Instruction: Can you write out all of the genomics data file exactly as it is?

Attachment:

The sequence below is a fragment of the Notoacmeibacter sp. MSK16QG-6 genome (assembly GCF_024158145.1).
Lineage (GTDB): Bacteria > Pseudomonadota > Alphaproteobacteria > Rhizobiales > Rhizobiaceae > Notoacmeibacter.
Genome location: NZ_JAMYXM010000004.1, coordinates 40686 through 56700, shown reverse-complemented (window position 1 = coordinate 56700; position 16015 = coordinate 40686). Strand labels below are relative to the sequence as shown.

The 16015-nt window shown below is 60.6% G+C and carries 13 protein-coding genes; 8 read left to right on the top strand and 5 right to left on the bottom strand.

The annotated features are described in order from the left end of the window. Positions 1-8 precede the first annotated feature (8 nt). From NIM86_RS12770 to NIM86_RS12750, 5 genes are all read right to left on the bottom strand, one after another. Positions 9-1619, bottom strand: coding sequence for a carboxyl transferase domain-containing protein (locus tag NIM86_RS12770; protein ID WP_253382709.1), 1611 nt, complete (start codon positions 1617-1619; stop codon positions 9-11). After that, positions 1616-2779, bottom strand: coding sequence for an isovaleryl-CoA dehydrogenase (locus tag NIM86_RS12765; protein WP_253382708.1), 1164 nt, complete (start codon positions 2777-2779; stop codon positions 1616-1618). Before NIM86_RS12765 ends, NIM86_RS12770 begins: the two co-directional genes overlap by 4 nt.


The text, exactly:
The sequence below is a fragment of the Notoacmeibacter sp. MSK16QG-6 genome (assembly GCF_024158145.1).
Lineage (GTDB): Bacteria > Pseudomonadota > Alphaproteobacteria > Rhizobiales > Rhizobiaceae > Notoacmeibacter.
Genome location: NZ_JAMYXM010000004.1, coordinates 40686 through 56700, shown reverse-complemented (window position 1 = coordinate 56700; position 16015 = coordinate 40686). Strand labels below are relative to the sequence as shown.

The 16015-nt window shown below is 60.6% G+C and carries 13 protein-coding genes; 8 read left to right on the top strand and 5 right to left on the bottom strand.

The annotated features are described in order from the left end of the window. Positions 1-8 precede the first annotated feature (8 nt). From NIM86_RS12770 to NIM86_RS12750, 5 genes are all read right to left on the bottom strand, one after another. Positions 9-1619, bottom strand: coding sequence for a carboxyl transferase domain-containing protein (locus tag NIM86_RS12770; protein ID WP_253382709.1), 1611 nt, complete (start codon positions 1617-1619; stop codon positions 9-11). After that, positions 1616-2779, bottom strand: coding sequence for an isovaleryl-CoA dehydrogenase (locus tag NIM86_RS12765; protein WP_253382708.1), 1164 nt, complete (start codon positions 2777-2779; stop codon positions 1616-1618). Before NIM86_RS12765 ends, NIM86_RS12770 begins: the two co-directional genes overlap by 4 nt.